The spread of COVID-19 has slowed considerably in the past two months. After a terrible surge after the winter holidays, yesterday’s new COVID-19 cases rose 30,980 to 33,238,422. That daily pace is a drop of well over a third since earlier in the year. Deaths rose 655 yesterday to 594,188. No one could have imagined early in 2020 that U.S. deaths would eventually reach 600,000. Even with the rapid spread of the disease in India and other large nations. U.S. deaths account for 17% of the world’s total.
The United States has begun to “open up” considerably. The CDC has significantly loosened mask rules. Many businesses and schools have started to reopen completely. Some public health officials and epidemiologists worry that variants may change the course of the disease if new ones spread more rapidly as has been the situation in India.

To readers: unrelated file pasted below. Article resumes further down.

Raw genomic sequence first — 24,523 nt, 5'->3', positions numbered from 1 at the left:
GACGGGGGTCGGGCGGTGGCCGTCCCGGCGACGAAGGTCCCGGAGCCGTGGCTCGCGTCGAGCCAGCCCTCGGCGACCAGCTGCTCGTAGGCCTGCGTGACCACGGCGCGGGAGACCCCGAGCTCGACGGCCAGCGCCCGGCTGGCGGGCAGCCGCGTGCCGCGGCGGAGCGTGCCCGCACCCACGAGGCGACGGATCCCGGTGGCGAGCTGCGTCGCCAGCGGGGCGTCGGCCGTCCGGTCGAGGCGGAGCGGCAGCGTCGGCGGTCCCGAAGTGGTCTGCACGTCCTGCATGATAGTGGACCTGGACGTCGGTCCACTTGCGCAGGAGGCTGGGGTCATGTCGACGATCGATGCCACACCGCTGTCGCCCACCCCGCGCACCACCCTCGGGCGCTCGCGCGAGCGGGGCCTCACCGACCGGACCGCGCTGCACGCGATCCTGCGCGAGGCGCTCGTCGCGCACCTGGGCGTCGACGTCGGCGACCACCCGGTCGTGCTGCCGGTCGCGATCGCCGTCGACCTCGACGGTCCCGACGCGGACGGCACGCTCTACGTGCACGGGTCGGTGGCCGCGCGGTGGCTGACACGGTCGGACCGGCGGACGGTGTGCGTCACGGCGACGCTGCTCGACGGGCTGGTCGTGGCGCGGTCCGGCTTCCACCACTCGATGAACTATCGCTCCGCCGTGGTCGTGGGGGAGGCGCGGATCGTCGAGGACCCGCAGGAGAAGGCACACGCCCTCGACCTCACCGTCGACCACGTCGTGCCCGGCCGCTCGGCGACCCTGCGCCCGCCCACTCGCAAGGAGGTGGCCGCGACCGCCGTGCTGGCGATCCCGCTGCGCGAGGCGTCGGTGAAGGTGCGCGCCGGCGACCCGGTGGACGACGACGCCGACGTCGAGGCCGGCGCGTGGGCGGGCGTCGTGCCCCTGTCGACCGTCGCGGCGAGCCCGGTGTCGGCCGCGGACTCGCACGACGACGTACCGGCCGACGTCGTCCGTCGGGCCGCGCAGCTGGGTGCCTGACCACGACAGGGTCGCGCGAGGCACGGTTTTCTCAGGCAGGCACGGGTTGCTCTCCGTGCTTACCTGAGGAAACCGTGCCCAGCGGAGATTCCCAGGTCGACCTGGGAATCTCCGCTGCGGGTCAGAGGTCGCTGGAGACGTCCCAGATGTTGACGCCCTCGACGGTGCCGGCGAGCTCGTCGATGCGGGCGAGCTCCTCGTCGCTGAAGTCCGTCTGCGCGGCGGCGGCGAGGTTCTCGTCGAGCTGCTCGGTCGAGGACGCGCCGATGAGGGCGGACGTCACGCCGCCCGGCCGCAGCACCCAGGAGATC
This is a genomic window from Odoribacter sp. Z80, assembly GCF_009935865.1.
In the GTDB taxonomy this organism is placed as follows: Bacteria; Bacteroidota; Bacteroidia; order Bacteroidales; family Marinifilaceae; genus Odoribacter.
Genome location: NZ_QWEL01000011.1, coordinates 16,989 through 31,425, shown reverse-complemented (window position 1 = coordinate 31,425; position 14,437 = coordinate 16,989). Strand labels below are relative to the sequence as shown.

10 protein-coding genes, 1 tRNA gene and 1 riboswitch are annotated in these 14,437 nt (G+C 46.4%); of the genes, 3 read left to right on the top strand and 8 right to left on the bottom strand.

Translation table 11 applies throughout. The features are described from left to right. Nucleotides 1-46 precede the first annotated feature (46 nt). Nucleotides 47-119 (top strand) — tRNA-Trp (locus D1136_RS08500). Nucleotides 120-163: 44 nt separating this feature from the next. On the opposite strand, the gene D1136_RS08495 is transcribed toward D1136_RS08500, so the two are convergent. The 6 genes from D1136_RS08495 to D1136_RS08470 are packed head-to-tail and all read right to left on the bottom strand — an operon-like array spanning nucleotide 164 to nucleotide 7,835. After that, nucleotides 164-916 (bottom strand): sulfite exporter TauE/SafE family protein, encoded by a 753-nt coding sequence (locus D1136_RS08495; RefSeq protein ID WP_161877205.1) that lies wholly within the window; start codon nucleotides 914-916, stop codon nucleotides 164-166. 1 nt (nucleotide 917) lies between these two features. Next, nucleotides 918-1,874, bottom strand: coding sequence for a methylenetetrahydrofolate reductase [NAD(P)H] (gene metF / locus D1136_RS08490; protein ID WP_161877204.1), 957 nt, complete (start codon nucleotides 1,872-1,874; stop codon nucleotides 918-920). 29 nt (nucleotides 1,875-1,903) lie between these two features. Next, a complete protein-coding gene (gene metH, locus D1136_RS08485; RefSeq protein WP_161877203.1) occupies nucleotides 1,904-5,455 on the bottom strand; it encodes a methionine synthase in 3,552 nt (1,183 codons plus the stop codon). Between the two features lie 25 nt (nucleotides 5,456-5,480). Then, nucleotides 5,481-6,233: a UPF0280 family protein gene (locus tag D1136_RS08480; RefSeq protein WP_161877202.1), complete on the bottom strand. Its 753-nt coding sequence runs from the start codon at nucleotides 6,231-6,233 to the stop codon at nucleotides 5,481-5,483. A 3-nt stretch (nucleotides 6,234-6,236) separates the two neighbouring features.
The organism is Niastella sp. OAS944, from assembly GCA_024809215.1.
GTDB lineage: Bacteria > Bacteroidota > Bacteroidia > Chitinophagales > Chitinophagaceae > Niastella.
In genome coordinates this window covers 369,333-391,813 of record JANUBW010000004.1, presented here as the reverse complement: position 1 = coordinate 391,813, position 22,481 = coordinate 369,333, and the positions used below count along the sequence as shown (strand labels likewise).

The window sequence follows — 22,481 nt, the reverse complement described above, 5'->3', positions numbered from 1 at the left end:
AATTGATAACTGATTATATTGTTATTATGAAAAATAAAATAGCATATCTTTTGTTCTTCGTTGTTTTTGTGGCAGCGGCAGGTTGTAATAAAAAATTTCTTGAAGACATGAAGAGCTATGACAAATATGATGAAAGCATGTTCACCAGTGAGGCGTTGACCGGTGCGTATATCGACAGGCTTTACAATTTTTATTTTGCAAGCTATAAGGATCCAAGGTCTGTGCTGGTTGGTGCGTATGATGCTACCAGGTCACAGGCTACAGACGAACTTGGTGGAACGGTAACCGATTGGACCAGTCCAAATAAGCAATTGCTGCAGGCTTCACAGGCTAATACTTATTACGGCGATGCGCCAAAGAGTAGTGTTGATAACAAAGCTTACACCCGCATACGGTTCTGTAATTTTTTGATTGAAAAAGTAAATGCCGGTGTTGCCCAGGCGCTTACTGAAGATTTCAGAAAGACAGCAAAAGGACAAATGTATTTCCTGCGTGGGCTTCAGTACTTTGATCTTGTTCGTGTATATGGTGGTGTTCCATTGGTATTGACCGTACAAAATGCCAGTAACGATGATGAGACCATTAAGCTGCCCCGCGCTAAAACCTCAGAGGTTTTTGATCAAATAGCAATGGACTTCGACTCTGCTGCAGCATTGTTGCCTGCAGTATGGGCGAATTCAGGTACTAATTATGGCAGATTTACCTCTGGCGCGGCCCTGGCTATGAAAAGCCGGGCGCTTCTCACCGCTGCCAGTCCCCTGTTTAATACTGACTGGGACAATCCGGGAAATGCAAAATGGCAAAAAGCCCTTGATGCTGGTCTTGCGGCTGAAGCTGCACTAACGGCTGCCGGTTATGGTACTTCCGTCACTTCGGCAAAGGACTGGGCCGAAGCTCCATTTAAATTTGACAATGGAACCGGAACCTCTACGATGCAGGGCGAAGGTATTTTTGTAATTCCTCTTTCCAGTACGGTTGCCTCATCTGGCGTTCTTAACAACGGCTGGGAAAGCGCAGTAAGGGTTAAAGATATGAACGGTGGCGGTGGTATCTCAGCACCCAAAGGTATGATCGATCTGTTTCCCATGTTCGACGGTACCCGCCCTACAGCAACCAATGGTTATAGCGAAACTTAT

Vaccinations have been critical to the slowdown. Presently, 49% of Americans have been given at least one dose of vaccine. A total of 38% have been fully vaccinated. A total of 354,914,965 doses have been delivered. Of these 281,595,351 have been given, or 79%. Vermont has done the best job of vaccinating its population so far. Sixty-seven percent of its residents have been given at least one shot. Fifty percent have been fully vaccinated.
The state that has lagged the most is Mississippi, where only 33% of the population has been given at least one shot and only 26% have been fully vaccinated. In Mississippi, 2,571,575 doses have been delivered and 1,728,662 have been given, a rate of 67%. That is also much worse than the national number.